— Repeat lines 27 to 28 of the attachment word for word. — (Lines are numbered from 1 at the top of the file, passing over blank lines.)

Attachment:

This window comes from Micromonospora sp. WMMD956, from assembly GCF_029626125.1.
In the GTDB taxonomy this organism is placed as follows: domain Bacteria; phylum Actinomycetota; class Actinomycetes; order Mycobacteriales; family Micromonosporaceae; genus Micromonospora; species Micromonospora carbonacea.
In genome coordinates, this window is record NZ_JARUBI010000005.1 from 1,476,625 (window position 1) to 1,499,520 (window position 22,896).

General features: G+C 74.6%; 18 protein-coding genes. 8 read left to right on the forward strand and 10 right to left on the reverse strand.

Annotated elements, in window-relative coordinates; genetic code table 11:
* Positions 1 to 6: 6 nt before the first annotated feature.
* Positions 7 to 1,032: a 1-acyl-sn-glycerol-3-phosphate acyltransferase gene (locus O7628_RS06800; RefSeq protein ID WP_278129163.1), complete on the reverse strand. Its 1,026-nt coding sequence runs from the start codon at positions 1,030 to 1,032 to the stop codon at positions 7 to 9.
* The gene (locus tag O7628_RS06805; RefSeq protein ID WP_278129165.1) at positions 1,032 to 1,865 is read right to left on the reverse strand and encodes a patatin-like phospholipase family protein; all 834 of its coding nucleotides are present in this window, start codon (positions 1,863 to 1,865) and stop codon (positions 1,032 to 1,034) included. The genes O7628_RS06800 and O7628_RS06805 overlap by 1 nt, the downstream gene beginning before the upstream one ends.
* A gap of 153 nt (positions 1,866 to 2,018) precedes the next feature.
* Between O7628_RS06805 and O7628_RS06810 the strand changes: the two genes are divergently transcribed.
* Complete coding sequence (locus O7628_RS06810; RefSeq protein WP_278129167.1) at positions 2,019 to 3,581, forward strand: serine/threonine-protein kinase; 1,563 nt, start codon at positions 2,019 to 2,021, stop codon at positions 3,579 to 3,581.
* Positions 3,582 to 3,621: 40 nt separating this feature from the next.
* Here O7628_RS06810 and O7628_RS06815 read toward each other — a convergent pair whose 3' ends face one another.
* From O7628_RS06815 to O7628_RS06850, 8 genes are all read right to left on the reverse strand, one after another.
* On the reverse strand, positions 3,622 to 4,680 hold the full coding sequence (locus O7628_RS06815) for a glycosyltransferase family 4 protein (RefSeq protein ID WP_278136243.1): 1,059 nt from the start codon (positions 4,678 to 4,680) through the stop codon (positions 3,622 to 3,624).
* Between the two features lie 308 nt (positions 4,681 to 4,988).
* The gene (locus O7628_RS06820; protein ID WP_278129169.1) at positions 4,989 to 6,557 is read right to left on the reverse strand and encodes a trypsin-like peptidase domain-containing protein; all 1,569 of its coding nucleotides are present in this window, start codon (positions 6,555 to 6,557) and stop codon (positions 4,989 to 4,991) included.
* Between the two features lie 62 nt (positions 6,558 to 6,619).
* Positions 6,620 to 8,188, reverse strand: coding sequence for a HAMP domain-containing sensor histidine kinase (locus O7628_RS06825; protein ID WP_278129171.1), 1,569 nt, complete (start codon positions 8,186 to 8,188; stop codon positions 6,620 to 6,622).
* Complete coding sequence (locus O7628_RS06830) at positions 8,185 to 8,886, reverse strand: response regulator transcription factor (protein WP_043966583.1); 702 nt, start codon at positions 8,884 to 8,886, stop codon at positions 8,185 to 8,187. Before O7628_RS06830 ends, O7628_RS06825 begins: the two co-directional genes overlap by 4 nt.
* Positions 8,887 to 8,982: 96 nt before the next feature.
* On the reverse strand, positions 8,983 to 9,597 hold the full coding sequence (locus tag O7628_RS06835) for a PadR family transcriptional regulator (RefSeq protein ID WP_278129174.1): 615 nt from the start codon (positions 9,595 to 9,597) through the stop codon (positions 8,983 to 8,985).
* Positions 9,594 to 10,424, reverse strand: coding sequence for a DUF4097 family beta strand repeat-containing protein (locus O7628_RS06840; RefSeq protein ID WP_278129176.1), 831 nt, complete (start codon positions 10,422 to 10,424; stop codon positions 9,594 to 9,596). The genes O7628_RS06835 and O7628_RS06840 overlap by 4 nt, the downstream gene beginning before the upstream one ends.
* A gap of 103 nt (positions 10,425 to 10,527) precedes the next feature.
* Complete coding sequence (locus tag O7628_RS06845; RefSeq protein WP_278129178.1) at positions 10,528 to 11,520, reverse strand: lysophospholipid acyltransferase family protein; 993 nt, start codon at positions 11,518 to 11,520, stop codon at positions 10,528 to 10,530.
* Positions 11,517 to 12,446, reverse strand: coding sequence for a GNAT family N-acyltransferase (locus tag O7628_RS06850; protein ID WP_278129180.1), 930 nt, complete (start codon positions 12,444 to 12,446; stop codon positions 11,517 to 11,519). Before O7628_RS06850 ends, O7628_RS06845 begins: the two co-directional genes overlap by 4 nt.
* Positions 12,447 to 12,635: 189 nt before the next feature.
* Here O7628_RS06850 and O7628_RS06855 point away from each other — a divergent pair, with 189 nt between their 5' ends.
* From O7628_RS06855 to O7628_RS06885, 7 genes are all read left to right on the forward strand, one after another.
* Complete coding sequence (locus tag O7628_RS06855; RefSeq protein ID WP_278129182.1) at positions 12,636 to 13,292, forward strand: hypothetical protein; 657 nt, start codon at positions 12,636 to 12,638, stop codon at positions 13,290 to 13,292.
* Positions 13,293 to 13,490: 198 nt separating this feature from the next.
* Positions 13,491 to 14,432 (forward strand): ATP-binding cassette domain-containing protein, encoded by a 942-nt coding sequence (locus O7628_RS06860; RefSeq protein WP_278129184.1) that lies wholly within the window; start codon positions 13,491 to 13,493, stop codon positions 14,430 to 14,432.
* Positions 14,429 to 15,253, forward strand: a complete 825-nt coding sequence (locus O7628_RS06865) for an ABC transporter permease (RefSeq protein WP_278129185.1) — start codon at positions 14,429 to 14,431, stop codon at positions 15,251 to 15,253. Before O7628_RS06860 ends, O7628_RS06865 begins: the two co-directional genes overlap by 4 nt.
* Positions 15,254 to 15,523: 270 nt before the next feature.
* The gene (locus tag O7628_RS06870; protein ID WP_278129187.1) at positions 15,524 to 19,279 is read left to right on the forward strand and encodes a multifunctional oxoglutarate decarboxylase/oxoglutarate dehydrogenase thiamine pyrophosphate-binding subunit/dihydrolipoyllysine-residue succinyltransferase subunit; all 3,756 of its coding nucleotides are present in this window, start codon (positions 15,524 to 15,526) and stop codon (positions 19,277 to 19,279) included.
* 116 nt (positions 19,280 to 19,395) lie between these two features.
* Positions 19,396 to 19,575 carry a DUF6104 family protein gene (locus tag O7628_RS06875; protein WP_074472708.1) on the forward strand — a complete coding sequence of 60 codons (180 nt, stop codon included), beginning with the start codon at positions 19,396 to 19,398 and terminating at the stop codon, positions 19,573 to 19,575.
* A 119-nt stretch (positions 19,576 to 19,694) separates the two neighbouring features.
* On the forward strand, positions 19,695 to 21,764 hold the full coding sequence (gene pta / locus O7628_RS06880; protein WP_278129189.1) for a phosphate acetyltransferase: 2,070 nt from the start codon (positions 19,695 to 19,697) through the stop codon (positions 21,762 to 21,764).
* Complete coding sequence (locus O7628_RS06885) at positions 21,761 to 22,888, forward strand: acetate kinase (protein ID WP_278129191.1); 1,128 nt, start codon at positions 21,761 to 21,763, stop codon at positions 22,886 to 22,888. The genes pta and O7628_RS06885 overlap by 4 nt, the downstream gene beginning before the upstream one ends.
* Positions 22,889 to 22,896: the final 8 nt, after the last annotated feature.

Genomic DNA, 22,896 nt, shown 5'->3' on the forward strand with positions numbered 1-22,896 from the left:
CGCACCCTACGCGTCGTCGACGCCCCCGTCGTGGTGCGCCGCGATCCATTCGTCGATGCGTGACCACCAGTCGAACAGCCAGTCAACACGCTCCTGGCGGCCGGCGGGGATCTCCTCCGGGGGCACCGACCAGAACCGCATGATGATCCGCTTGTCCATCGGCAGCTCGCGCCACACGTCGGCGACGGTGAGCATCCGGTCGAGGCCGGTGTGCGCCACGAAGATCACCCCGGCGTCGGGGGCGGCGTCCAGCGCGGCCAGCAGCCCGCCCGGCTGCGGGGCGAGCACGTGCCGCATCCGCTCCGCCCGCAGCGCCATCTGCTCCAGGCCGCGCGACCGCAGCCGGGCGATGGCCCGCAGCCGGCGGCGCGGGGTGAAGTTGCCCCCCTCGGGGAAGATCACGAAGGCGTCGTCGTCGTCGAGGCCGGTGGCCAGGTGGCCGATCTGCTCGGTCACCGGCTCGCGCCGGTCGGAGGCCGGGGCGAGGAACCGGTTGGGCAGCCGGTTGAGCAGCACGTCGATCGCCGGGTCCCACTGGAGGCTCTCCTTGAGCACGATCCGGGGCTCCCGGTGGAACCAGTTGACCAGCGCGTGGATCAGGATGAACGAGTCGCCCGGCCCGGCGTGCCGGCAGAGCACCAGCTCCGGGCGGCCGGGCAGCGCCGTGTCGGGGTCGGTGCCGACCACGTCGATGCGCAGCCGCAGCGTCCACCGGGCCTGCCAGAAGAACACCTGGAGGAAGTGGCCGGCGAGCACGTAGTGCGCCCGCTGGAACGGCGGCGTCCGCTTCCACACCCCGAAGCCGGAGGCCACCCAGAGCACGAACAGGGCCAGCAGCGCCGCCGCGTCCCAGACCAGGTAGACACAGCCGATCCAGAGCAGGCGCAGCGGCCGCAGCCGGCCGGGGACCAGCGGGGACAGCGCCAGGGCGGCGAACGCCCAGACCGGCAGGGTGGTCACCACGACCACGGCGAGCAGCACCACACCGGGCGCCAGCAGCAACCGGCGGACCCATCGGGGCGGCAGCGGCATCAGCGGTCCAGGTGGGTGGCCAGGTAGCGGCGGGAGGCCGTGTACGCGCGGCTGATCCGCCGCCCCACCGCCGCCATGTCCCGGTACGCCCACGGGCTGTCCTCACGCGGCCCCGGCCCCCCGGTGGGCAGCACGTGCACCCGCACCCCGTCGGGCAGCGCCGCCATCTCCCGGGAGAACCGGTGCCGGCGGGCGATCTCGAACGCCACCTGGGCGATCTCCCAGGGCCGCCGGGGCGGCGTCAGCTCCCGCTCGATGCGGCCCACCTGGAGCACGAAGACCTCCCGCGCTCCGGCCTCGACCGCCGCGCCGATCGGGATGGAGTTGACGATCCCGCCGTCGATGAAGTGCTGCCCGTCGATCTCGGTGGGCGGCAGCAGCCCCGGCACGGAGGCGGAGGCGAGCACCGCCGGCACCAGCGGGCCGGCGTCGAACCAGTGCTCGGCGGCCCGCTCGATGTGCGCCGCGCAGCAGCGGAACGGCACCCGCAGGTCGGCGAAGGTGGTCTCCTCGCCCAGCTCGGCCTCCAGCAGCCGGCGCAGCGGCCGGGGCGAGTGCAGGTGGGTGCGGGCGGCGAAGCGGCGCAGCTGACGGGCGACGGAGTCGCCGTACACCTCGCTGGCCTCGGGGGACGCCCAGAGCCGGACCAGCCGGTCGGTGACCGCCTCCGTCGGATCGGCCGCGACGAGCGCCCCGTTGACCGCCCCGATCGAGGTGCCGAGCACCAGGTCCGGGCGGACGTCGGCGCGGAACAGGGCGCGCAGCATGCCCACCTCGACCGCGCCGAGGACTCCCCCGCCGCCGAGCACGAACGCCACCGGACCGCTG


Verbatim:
* Positions 12,447 to 12,635: 189 nt before the next feature.
* Here O7628_RS06850 and O7628_RS06855 point away from each other — a divergent pair, with 189 nt between their 5' ends.